20th Jul, 2022 11:00

National Motorcycle Museum

  Lot 115

1965 Lambretta GT200
Owned by the vendor for 55 years

Sold for £14,950

(including buyers premium)

Lot details

Registration No: BVV 15C
Frame No: TV3 547625*
Engine No: TV3 547127
CC: 200
MOT: November 2022

  • Only 2 owners from new and bought by the vendor in 1967
  • Full cosmetic and mechanical recommissioning by Bedlam Scooters in 2002
  • Fitted with numerous accessories including fly screen, carriers and spare wheel
  • Supplied with an extensive paperwork file including original buff log book, manuals and MOTs

Ferdinando Innocenti had an engineering background having established his first workshop at the age of 18. Following the end of WW2, he, like many of his contemporary Italian industrialists required a product that would enable him to rebuild his shattered company based in the Milanese suburb of Lambrate. Therefore, the inspiration for the creation of the first Lambretta scooter can be found, like that of the rival Vespa, in the devastation that afflicted Italy following the Second World War and the country's desperate need for affordable transport. The new machine was unveiled at the 1947 Paris Show and featured a large tubular steel frame and was fitted with front and rear suspension. Power was provided by a two stroke, single cylinder engine with the early versions being offered as "open" models with no enclosure of the engine and only minimal leg shields and foot-boards but the introduction of the revised model C in 1950 saw the option of an enclosed variant, the LC which established the appearance of the Lambretta for the rest of the fifties. By the 1960s the introduction of TV range established the classic long and sleek Lambretta look that went on to become a style icon of the era. Considered by many to be the best scooter of its day, the GT200 was produced at the request of the British Lambretta Concessionaires who urged Innocenti to produce a scooter with more capacity and of course top speed. Initially, Innocenti was not too keen on the idea but finally agreed to produce a 200cc Lambretta, even if the UK importers had to take care of any warranty claims. Unprecedented top speeds and powerful acceleration counted more than reliability and the sales department soon rebranded the TV as the GT200 with reference to the famous sports cars of the time.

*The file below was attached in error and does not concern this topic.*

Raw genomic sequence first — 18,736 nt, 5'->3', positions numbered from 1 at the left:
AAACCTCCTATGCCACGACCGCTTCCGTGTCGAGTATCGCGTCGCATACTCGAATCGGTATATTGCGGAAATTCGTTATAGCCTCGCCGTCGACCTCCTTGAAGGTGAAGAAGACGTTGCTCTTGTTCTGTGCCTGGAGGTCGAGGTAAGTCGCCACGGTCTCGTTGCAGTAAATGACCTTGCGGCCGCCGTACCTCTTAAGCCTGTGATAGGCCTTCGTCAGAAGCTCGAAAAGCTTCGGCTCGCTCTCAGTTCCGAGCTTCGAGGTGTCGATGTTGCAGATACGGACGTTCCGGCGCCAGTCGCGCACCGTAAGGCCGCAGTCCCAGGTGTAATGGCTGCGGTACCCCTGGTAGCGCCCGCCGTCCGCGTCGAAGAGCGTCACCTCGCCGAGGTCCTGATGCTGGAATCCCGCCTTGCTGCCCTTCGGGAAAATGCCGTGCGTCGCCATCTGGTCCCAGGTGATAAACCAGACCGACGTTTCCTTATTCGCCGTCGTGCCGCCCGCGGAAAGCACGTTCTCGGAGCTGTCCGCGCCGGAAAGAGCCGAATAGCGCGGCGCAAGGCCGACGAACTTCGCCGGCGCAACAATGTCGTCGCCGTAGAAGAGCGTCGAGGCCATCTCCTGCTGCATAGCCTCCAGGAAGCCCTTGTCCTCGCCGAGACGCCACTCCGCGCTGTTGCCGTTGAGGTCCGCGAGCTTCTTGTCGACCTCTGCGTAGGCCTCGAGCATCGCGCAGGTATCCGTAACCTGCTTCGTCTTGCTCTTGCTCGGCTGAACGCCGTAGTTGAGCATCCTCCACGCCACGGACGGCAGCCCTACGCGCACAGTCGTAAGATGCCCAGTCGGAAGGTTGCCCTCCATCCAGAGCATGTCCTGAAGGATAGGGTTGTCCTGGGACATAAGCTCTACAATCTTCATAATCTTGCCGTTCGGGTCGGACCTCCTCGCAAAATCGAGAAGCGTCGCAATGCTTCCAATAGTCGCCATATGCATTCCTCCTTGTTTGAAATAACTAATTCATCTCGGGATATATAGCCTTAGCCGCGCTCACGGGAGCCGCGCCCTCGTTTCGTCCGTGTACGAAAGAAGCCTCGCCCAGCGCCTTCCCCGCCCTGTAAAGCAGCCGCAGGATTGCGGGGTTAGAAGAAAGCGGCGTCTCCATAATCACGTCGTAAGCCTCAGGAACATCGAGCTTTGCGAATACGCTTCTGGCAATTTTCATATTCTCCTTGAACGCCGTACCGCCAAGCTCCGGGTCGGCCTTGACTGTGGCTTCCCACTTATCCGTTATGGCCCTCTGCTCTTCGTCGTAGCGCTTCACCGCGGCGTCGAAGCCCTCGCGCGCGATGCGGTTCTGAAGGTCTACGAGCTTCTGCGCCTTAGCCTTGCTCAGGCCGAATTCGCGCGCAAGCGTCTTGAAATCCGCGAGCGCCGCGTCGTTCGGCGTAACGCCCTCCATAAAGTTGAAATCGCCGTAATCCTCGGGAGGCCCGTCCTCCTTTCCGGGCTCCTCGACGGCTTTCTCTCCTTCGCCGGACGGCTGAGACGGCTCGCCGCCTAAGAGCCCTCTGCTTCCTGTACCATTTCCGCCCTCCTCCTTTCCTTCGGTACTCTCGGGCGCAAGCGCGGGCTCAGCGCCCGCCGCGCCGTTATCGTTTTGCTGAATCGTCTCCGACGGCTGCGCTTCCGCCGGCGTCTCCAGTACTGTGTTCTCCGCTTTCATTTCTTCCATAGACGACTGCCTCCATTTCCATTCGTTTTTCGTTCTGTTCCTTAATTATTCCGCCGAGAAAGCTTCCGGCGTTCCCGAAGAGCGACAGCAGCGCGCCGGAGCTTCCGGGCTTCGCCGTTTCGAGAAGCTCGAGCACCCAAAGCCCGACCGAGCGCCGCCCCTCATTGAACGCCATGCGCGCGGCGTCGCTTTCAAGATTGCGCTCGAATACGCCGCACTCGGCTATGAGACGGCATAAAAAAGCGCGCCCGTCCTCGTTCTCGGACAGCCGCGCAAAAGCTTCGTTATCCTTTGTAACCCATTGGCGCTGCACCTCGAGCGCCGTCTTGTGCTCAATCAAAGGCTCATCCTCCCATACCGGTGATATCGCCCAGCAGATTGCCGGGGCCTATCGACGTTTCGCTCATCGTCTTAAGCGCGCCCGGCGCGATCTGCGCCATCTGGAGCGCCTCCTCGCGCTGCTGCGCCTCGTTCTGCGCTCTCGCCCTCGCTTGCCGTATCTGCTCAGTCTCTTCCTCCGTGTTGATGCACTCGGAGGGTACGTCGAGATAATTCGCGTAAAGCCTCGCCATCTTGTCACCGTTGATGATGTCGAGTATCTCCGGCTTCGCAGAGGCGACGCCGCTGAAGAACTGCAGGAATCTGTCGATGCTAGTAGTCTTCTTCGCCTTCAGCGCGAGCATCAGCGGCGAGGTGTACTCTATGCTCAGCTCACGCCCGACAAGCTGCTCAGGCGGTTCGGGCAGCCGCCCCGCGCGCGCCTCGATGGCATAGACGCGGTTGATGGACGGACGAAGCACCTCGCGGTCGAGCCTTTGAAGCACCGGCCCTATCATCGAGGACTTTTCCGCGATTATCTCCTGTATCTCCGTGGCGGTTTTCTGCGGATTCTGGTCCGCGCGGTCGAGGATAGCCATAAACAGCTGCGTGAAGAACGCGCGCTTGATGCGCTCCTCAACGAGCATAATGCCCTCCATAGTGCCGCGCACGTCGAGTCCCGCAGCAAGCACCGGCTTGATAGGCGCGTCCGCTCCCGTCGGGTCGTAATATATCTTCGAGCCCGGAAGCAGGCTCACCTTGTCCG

This rare GT200 was first registered on the 2nd of April 1965 and bought by the vendor, as only its second owner in 1967. Used by him as his main go-to work transport and for pleasure use over the next 9 years, it was laid up in 1976, only coming out of hibernation in 2002 when it was treated to a cosmetic and mechanical recommissioning by Bedlam Scooters at a cost of £2255, having only covered about 700 miles since. With the help of the Lambretta Club it was then put onto a modern V5 registration document retaining its original number plate. The scooter is presented with many extras fitted by the vendor during his long ownership including a fly screen, front carrier, rear carrier with spare wheel and extra mirrors. Now wearing a 3 in 1 rear carrier/backrest/spare wheel holder, the original 1960s high rise backrest is included in the sale together with the original 1960s front carrier, flyscreen and air horns fitted to the scooter in the day. There is an extensive paperwork file including the original 1965 buff log book stating the model as a GT200, 26 old MOTs between 1968-1976 and 2002-2021, an original owner's manual, the 1967 purchase invoice and the original tool kit. Also included is a Lambretta Concessionaires welcome pack sent to the vendor in 1967 containing a couple of general Lambretta catalogues and an interesting accessories catalogue. The vendor has even included his original HP Agreement and its original CO-OP insurance policy from when he bought it in 1967 and the original 1960s keyring! Supplied with a current V5C and, although not legally required, a MOT’d until 24-11-2022.

*PLEASE NOTE. It has only come to light when listing this GT200 that a badly handwritten '5' on the original buff log book has been interpreted as a '6' when the scooter was put on a computerised V5 in 2002.

For more information, please contact:
Ian Cunningham


All successful bids must be paid in full by midday the day after the auction at the latest.

You can collect your new pride and joy from our venue until 1pm the day following the sale or our partners are on hand to help arrange safe transportation:


Auction: National Motorcycle Museum, 20th Jul, 2022


Wednesday 20th July 2022, from 9am

To take part in the auction please click 'Register to Bid | Sign In' at the top of the page



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